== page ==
|WikiProject Law||(Rated Start-class, High-importance)|
the doctrine of laches seems only applicable in common law countries, is it so? China has a different legal system, will the research on laches meaningful?
In civil law systems similar equitable principles may have evolved, though not under the same type of terminology or typology. If a judge has the power to issue orders the question of one's right to ask the judge to order or prohibit someone from doing something after a period of time has lapsed is a valid question, no? Alex756
What's the origin of the word? The Jade Knight 21:32, 23 January 2007 (UTC)
Look up laches in Wiktionary, the free dictionary.
Petrella v. Metro-Goldwyn-Mayer, Inc.
IANAL, but this current case seems to highlight the conflict between laches and statutory limitations.
- Penn Law Supreme Court Clinic waging copyright fight over Scorsese/DeNiro film “Raging Bull”
(University of Pennsylvania Law School, January 21, 2014) (boldface added)
- Culminating more than a year of meticulous preparation by students and faculty in the University of Pennsylvania Law School’s Supreme Court Clinic, Prof. Stephanos Bibas will appear before the U.S. Supreme Court on Tuesday, January 21 to argue a copyright case involving Raging Bull, the Oscar-winning Martin Scorsese film in which Robert DeNiro portrayed the boxer Jake LaMotta.
- Bibas, who founded and directs the Supreme Court Clinic, will be representing Paula Petrella, who is seeking $1 million in damages for copyright infringement. Her father, the late Frank Petrella, was a longtime friend of LaMotta and worked with him on a book and two screenplays about his life, on which the classic 1980 movie is based.
- On one level the case is about a legal principle called “laches,” a judicial doctrine that bars suits brought after an unreasonable delay that is unfair to the other litigant. The justices are being asked to decide whether Petrella waited too long to press her copyright claims. Two courts said she did and have thrown out her suit based on the laches doctrine.
- On another level, the case pits an individual copyright holder against a powerful Hollywood studio, in what Bibas describes as a “David and Goliath” contest.
- The case, Petrella v. Metro-Goldwyn-Mayer, began in 1991, when Petrella renewed the copyright in her father’s 1963 screenplay, “The Raging Bull.” MGM had acquired the movie rights, but under federal copyright law, Frank Petrella’s death in 1981 meant that his heirs had the right to renew his copyright when the original 28-year term expired. After the copyright was renewed, Petrella’s attorneys exchanged letters with MGM about her interest beginning in 1998, but she didn’t sue until 2009.
- Arguing that the Supreme Court should reverse decisions by a federal district court and the U.S. Court of Appeals for the Ninth Circuit, which have dismissed the suit, Bibas and the Clinic maintain that the laches doctrine, which is applied differently in different circuits, shouldn’t bar Petrella’s claim. They argue that the federal copyright law contains a three-year statute of limitations, which should take precedence.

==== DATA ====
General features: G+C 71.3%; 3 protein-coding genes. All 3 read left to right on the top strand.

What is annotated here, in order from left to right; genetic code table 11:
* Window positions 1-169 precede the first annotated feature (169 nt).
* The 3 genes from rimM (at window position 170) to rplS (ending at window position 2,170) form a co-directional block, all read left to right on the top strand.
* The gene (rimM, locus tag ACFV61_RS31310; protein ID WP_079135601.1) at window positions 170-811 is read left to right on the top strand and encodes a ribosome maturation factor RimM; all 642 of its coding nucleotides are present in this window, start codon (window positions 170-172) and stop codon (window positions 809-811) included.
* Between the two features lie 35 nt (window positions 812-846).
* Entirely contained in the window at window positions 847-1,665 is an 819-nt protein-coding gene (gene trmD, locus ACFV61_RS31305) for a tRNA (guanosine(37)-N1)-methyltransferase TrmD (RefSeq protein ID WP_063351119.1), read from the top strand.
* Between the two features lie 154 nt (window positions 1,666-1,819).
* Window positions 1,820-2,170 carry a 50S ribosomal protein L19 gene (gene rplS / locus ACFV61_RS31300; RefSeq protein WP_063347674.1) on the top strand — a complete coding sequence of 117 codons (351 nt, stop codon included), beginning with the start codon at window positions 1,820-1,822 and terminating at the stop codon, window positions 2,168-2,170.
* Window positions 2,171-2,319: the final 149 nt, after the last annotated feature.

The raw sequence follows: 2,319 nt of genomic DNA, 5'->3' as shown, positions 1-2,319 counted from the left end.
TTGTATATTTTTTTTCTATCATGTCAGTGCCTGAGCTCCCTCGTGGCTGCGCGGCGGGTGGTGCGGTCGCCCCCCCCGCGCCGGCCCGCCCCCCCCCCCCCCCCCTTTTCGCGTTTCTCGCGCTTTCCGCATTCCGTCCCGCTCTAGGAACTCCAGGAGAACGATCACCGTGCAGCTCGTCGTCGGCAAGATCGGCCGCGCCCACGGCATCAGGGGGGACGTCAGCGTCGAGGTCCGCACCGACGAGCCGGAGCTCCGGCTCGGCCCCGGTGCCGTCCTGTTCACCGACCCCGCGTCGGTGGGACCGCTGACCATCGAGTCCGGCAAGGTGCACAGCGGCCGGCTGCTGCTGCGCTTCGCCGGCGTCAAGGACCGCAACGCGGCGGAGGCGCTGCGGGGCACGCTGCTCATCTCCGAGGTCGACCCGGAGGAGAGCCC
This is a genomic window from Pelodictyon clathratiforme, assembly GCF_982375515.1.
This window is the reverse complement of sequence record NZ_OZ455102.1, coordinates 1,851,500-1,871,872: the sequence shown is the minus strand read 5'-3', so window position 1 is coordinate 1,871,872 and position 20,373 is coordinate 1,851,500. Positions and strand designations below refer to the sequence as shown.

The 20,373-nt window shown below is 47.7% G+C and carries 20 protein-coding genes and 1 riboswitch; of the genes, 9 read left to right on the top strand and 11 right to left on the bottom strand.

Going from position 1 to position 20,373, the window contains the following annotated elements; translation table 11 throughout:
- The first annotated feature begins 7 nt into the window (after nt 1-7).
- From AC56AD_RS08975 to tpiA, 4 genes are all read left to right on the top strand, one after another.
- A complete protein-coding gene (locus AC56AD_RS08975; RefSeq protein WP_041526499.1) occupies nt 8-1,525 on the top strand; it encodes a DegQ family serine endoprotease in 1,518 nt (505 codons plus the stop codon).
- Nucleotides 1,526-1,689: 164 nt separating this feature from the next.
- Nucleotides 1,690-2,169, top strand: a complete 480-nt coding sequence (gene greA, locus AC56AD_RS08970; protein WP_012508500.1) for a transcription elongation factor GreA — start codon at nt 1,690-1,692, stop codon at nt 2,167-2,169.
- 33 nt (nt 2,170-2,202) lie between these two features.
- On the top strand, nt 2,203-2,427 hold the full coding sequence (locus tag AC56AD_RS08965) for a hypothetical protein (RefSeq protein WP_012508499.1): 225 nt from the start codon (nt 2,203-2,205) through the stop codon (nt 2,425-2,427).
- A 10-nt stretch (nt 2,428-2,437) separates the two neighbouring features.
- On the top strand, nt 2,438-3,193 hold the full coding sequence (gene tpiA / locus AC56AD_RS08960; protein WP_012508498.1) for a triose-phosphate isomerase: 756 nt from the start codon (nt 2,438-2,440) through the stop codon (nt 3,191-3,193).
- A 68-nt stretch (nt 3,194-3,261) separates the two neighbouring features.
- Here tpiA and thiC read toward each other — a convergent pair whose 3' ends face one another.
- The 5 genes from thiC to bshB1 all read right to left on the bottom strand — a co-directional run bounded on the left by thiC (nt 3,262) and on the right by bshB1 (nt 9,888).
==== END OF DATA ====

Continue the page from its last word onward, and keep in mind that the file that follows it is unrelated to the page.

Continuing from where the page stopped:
- “Because Congress has specified a three-year period for bringing copyright infringement suits, judges may not use laches to constrict that statutory period,” they write in their brief. “The separation of powers prevents judges from reducing the time prescribed by Congress for bringing infringement suits.”
Edits of this day
As noted in the edit summaries, in the edits today I:
- noted the lack of source for the Latin/equity adage in the lede;
- moved some in-text citations into the ref-/ref markup as WP demands;
- prepared other text citations for ReFill to deal with bare URLs and to make the web sources as uniform as possible for this non-legal scholar;
- ran reFill to fill-in 4 (all but 1 offending) bare URLs in the automated pass;
- addressed the format and title mistakes from the automated reFill, filled the last offending bare URL citation manually, and removed the "bare URL" tag;
- removed Bray from External Links because it was already in the references, and was, in any case, a dead link as it appeared in the External links section;
- reproduced lede content, as necessary, in the main body of text, so that it did not appear only in the lede (per WP policy);
- made changes to article section titles to accommodate this, and to remove repetitive and internally discrepant appearances of the word "elements" (inviting legal editors to check the elements vs. components usage);
- moved the sources that did appear in the lede, to the main body, annotating only sentences lacking sources there;
- removed, for the interim (until quote is sourced) the Latin portion of the quote from the lede, because having both the unsourced L. quote, and the unsourced English translation overemphasized the fact that this information was unverifiable (and so, with other unsourced content, in violation of WP:VERIFY);
- noted, throughout, an over-reliance on law cases (primary sources), therefore requiring WP:OR;
- added the call for a legal expert to move this away from WP:OR and primary case law citations, noting that there is, throughout, a dearth of secondary sources, instead, reliance on primary case citations (and so WP editor interpretation instead of outside scholar's expertise);
- in the expert tag, also called attention to the inconsistent, non-standard state of the case law citations.
- A couple of citations have been added, but I think you went way overboard in the first place. Are you claiming that the tagged items are "likely to be controversial" or unverifiable (WP:V)? This isn't supposed to be a moot court, it's an encyclopedia. As a suggestion, you seem to have put an awful lot of time into critiquing the sources of a lot of non-controversial and pretty well-known content, which might have been better spent googling and inserting references.Tarchon (talk) 01:19, 27 February 2016 (UTC)